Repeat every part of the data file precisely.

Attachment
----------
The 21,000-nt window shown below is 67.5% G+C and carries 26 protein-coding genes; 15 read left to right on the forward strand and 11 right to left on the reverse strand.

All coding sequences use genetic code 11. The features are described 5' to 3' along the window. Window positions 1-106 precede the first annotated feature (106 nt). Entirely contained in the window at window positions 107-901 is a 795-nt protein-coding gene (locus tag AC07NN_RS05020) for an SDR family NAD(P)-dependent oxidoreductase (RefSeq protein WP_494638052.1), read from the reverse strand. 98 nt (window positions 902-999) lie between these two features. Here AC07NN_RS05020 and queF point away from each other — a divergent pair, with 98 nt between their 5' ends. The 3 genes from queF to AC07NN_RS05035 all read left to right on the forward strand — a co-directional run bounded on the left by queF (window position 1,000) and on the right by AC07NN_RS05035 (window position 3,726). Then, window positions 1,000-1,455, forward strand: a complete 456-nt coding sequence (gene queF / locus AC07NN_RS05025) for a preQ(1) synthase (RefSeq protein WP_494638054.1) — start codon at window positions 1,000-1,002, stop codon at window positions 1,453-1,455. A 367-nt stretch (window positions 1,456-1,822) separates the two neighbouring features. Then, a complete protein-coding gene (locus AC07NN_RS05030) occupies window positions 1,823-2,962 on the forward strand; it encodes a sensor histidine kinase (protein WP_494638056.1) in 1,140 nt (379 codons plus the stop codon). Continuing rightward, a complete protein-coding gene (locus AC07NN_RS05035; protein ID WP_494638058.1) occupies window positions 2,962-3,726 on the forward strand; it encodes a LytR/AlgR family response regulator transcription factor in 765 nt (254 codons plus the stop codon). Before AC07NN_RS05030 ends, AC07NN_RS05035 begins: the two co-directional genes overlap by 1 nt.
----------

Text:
The 21,000-nt window shown below is 67.5% G+C and carries 26 protein-coding genes; 15 read left to right on the forward strand and 11 right to left on the reverse strand.

All coding sequences use genetic code 11. The features are described 5' to 3' along the window. Window positions 1-106 precede the first annotated feature (106 nt). Entirely contained in the window at window positions 107-901 is a 795-nt protein-coding gene (locus tag AC07NN_RS05020) for an SDR family NAD(P)-dependent oxidoreductase (RefSeq protein WP_494638052.1), read from the reverse strand. 98 nt (window positions 902-999) lie between these two features. Here AC07NN_RS05020 and queF point away from each other — a divergent pair, with 98 nt between their 5' ends. The 3 genes from queF to AC07NN_RS05035 all read left to right on the forward strand — a co-directional run bounded on the left by queF (window position 1,000) and on the right by AC07NN_RS05035 (window position 3,726). Then, window positions 1,000-1,455, forward strand: a complete 456-nt coding sequence (gene queF / locus AC07NN_RS05025) for a preQ(1) synthase (RefSeq protein WP_494638054.1) — start codon at window positions 1,000-1,002, stop codon at window positions 1,453-1,455. A 367-nt stretch (window positions 1,456-1,822) separates the two neighbouring features. Then, a complete protein-coding gene (locus AC07NN_RS05030) occupies window positions 1,823-2,962 on the forward strand; it encodes a sensor histidine kinase (protein WP_494638056.1) in 1,140 nt (379 codons plus the stop codon). Continuing rightward, a complete protein-coding gene (locus AC07NN_RS05035; protein ID WP_494638058.1) occupies window positions 2,962-3,726 on the forward strand; it encodes a LytR/AlgR family response regulator transcription factor in 765 nt (254 codons plus the stop codon). Before AC07NN_RS05030 ends, AC07NN_RS05035 begins: the two co-directional genes overlap by 1 nt.